Make peace a priority at World Humanitarian Summit

Humanitarian aid to help people in 21st century emergencies can only be effective if delivered in a way that is inclusive, builds bridges between opposing groups in conflicts and helps foster sustainable peace.

International Alert made this statement ahead of the first ever World Humanitarian Summit (WHS) in Istanbul on 23-24 May 2016. At the Summit, Alert will hold a side event - Reducing humanitarian needs: Peacebuilding and the prevention of violent conflicts - to be chaired by Jan Eliasson, Deputy Secretary-General of the United Nations (details).

Harriet Lamb, CEO of International Alert, said:

“We cannot end human suffering without peace. Violent conflict is the key driver of humanitarian crises today (rather than natural disasters, for example), pushing humanitarian demand to unprecedented levels. As much as 86% of aid requested through UN appeals goes to conflict situations, with many conflict-related emergencies dragging on year after painful year.

“That is why it is vital that humanitarians, who do such outstanding work saving lives in crises, work together with peacebuilders, as well as political leaders and development workers to better serve people’s needs.”

Harriet Lamb added:

“Humanitarian actions cannot resolve conflicts, but they can be designed and delivered in ways which make a more positive contribution to peace, while at the same time reinforcing humanitarian principles of impartiality. For example, we can prevent competition over resources by ensuring aid doesn’t exclude specific groups, reducing the risk of violence erupting.

“In Sri Lanka in 2004, humanitarian aid to tsunami victims undermined the peace process and contributed to ending the ceasefire. Or in Zaire in 1994, aid was captured by the exiled Rwandese army there. We must all learn from these sad lessons and ensure emergency aid for today is building peace for tomorrow.”

International Alert, which marks its 30th anniversary this year, is already working with humanitarian agencies to integrate peace efforts into their work. In Lebanon, it has worked with humanitarian organisations to ensure healthcare provision reduces rather than exacerbates tensions between Syrian refugees and host communities by seeming to exclude one or other group. In Nigeria, we are advising humanitarian practitioners on ensuring their employment policies are not contributing to conflict, for example by appearing to favour one ethnic group over another in recruitment.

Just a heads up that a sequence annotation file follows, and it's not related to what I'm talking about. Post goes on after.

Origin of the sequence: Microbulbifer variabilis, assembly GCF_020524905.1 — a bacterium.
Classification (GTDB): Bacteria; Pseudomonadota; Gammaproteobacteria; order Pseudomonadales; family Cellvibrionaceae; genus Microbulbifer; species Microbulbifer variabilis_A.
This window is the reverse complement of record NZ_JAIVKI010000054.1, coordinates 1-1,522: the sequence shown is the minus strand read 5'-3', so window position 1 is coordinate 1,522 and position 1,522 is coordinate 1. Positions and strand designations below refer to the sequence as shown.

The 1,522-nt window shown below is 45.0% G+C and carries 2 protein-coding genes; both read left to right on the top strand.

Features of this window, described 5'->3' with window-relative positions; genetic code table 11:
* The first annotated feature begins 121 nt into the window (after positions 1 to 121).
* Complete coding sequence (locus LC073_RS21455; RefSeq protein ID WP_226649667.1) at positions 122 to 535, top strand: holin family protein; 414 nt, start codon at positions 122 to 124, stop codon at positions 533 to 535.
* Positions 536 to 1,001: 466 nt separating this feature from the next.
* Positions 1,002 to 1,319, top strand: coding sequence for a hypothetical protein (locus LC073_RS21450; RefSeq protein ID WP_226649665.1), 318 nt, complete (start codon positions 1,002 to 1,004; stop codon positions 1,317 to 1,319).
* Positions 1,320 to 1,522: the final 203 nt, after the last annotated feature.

Harriet Lamb concluded: “There are simple, practical and cost-effective steps we can take.

“For instance, humanitarian organisations are already providing vital education for Syrian refugee children and give them a future. Whenever possible, encouraging refugee and local children to be taught together can reduce discrimination and foster empathy.”

The need to prevent and end violent conflict has been acknowledged by United Nations Secretary General Ban Ki-moon, and will be the focus of a high-level roundtable at the Summit.

International Alert also contributed to Peace promise - a document signed today by several international organisations, including UN agencies, urging for more synergy between peace, humanitarian and development actions.


Notes for editors:


International Alert’s side event, Reducing humanitarian needs: Peacebuilding and the prevention of violent conflicts will take place at the World Humanitarian Summit 2016.


For press accreditation at the Summit, please visit:


  • Peace promise: Commitments to more effective synergies among peace, humanitarian and development actions in complex humanitarian situations
  • Photo story on the role of international aid in promoting social cohesion between Syrian refugees and local people in Lebanon;
  • Report Better together on the role of education in helping foster peace in the wake of the Syria refugee crisis;
  • Blog in The Guardian on the role of aid delivery and peace in post-earthquake Nepal.

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